All-American Movie Star

With CAPTAIN AMERICA: CIVIL WAR only days away, it’s easy to forget that Captain America didn’t always mean cinematic quality.

Cap was in movie theatres as early as 1944, thanks to the 15-episode Republic Saturday-morning serial CAPTAIN AMERICA. Starring Dick Purcell, the serial pitted a shieldless Captain America (who was really crusading D.A. Grant Gardner) against the villainy of the Scarab, who was plotting to destroy the city with a sound-vibration device.

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Pretty routine Republic cliffhanger stuff here. Nothing terrible, but certainly not up to the standards of Republic’s earlier effort, the outstanding ADVENTURES OF CAPTAIN MARVEL. The Republic CAPTAIN AMERICA is available on video if you look hard enough, but it’s really only for the hardcore fan.

Captain America first hit the small screen in 1966, in the often-discussed-here MARVEL SUPER HEROES cartoon series from Grantray-Lawrence, which featured barely animated cutouts taken directly from the original Marvel comics.

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Of all these cartoons, Cap’s theme song seems to have stuck with viewers the most:

When Captain America throws his mighty shield,
All those who chose to oppose his shield must yield…

And so on.

Following the 1977 television success of THE INCREDIBLE HULK, CBS was hoping to strike gold again, and quickly churned out the pilot TV-movie CAPTAIN AMERICA in 1978. Starring the mannequin-like Reb Brown, the TV-movie was, to say the least, less than satisfying. Cap’s redesigned costume looked absolutely hideous (he was given his traditional outfit in the movie’s closing moments) and his transparent shield, which doubled as the windshield of his motorcycle, was a neat idea that looked awful silly in practice.

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The ratings were good enough to warrant a second TV-movie, CAPTAIN AMERICA II: DEATH TOO SOON. The second telefilm involved a plot to infect America with an aging drug, and featured a clearly slumming Christopher Lee as its villain. These movies are memorable mostly for the scenes of Cap on his motorcycle blasting out of the back of his cool 1970s-style Chevy van, and I suspect that’s where most of the budget went.

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As bad as those movies were, they were still low-budget TV-movies, so you can’t really expect too much. The 1991 CAPTAIN AMERICA film, however, has no such excuse.

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Directed by Albert Pyun from an atrocious script by Stephen Tolkin, the film is awful in every category. I remember reading interviews with Pyun and Tolkin at the time in which they profess their total lack of interest in the history of the character, and boast of having never read a CAPTAIN AMERICA comic. Believe me, fellas, it shows. Their disinterest in the character is apparent: Captain America is in costume for maybe 25 minutes out of the entire excruciating 2-hours-plus running time. Pyun, who had previously directed such gems as THE SWORD AND THE SORCERER and the abysmal Kathy Ireland vehicle ALIEN FROM L.A., can’t even get a good performance out of stalwart character actors Ned Beatty and Ronny Cox. Actor Matt Salinger, J.D.’s son, is stiff and uncharismatic, showing neither Steve Rogers’ all-American charm or Captain America’s gritty determination. I won’t even discuss Scott Paulin’s horrendous performance as the Red Skull; even through what looks like pounds of latex makeup, he’s dull and uninspired.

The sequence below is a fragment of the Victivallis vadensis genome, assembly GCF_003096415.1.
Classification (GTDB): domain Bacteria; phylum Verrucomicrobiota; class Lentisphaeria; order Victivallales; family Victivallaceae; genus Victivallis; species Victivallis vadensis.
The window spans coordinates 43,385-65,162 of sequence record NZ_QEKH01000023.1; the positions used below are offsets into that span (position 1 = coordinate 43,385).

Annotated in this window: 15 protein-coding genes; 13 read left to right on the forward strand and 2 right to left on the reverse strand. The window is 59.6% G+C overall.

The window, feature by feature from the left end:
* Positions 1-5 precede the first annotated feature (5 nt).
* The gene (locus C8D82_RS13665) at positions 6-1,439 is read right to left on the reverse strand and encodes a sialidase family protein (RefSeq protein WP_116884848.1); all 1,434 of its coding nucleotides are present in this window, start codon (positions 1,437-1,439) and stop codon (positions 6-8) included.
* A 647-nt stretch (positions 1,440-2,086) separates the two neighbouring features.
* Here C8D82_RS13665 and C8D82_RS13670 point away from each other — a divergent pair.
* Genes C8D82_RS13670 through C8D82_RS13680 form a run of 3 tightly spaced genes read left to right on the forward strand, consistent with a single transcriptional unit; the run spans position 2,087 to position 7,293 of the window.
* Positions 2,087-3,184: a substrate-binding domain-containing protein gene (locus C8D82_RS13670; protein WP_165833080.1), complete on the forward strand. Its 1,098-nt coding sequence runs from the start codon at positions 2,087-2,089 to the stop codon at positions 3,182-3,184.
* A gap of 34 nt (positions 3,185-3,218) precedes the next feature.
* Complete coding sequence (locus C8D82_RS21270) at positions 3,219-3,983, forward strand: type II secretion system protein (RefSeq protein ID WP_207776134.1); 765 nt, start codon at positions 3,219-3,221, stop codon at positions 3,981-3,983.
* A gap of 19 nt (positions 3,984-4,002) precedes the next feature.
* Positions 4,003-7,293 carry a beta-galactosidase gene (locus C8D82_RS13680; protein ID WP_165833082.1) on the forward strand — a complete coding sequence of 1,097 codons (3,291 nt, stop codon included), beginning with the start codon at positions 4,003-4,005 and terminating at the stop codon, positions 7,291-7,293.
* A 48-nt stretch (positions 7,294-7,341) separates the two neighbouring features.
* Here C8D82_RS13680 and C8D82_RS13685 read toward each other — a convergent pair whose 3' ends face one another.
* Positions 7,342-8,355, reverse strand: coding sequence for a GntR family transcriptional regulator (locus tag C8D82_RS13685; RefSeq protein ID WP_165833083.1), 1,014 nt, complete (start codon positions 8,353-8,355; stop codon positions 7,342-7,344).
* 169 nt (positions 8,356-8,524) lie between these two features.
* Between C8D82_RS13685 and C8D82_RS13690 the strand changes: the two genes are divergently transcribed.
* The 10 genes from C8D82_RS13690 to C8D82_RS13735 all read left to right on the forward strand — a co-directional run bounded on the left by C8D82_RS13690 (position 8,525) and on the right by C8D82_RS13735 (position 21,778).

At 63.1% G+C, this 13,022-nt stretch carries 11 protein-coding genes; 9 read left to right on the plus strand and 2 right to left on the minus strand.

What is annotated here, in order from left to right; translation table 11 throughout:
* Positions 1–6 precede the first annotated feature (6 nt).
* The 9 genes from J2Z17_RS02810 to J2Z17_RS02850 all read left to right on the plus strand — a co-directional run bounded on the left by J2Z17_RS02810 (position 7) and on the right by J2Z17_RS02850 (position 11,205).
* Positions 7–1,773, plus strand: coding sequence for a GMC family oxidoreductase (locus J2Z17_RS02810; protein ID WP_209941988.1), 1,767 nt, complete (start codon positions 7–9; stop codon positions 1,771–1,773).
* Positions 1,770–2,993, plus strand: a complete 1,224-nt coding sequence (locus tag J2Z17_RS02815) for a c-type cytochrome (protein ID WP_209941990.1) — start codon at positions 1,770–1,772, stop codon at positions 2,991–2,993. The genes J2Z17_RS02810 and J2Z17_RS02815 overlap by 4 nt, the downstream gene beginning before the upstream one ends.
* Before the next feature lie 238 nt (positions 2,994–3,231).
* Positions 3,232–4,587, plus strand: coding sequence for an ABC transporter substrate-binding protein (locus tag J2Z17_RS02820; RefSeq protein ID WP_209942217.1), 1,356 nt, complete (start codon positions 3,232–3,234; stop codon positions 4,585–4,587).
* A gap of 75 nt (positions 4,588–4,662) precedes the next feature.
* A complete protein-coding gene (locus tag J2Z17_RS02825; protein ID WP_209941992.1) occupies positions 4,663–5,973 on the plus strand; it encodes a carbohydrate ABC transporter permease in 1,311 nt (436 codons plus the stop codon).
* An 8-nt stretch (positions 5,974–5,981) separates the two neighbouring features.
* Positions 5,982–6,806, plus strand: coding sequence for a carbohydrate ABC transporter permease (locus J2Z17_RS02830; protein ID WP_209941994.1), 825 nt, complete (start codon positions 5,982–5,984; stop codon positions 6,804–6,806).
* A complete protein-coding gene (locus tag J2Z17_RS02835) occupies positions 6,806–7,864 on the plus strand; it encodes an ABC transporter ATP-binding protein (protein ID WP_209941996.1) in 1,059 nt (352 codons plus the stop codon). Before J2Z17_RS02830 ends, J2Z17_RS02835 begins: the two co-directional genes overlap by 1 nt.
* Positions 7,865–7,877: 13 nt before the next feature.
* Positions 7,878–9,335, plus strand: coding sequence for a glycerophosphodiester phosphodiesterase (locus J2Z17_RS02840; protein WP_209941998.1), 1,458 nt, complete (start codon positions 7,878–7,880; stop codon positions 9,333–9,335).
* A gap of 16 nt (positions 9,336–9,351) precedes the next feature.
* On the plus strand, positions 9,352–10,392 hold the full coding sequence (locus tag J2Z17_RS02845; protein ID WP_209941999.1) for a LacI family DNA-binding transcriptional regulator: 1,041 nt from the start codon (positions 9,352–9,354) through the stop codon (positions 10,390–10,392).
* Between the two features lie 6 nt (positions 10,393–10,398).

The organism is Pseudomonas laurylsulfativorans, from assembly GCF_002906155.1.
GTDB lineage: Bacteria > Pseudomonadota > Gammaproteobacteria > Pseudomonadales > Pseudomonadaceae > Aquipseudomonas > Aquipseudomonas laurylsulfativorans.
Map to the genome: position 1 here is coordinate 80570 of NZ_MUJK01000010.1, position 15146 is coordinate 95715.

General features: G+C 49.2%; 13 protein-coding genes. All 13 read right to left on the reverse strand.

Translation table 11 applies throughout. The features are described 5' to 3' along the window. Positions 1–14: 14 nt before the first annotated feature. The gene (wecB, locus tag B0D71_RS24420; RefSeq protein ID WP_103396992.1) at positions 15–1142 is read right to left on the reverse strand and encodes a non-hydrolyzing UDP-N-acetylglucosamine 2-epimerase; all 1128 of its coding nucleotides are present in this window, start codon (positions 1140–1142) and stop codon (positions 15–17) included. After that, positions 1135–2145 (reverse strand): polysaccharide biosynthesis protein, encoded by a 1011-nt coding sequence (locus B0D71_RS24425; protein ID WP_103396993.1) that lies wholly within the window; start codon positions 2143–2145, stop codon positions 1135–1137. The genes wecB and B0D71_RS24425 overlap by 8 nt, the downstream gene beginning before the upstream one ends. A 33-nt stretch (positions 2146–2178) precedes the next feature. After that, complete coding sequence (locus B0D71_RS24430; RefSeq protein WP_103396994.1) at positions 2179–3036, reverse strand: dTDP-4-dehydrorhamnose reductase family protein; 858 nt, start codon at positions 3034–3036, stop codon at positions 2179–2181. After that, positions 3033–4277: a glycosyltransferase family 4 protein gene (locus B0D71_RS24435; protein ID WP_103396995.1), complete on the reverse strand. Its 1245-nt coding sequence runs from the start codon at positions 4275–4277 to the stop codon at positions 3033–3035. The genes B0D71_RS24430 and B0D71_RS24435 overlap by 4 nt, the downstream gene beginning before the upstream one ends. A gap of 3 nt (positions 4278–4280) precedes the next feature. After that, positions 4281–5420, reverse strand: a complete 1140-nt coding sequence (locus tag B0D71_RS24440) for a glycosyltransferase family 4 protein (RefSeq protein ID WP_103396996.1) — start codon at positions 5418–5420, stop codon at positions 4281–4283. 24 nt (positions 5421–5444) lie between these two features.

The real fault in this dog lies with screenwriter Stephen Tolkin. I hate to beat a long-dead horse, but let’s go over some of the most egregious moments in this root canal of a movie. First off, the Red Skull, the Nazi terror? He’s Italian now, for some reason, and given an awful “feel-my-pain” childhood trauma origin story. Always a good idea to make your ultimate bad guy sympathetic. When Captain America (with truly awful-looking rubber ears sticking out of his headpiece, by the way) is sent off on his first mission, to stop a Nazi rocket headed for America, he just throws his shield at things, and they blow up — cars, trucks, buildings, it doesn’t matter –- KA-BOOM!, then right back to his hand. Okay, whatever.

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Things get truly stupid once Cap confronts the Red Skull. Cap throws his shield at the Skull with even more velocity than when he was demolishing buildings with it, and the Skull casually catches it in one hand, uttering some sort of sound not unlike one would make getting a deep tissue massage: “Aaaaaaahh.” It’s freaky, I tell you. After Cap gets swiftly beaten in hand-to-hand combat by the Skull and strapped to the rocket, the wily Cap lures Skull close and grips him by the wrist, threatening to take the Skull along for the ride. What does the Skull do? Does he stab Cap or punch him to shake his hand loose? No, no. The Skull cuts off his own hand. Things just get dopier from there, including the worst montage sequence ever to portray Cap’s years in hibernation, a horrific power rock ballad to accompany Steve Rogers’ journey home, and more coincidences than in a whole season of THREE’S COMPANY. Even the Red Skull’s hot Italian daughter and her band of motorcycle assassins can’t make this interesting. This movie should be avoided like the flesh-eating virus.

 

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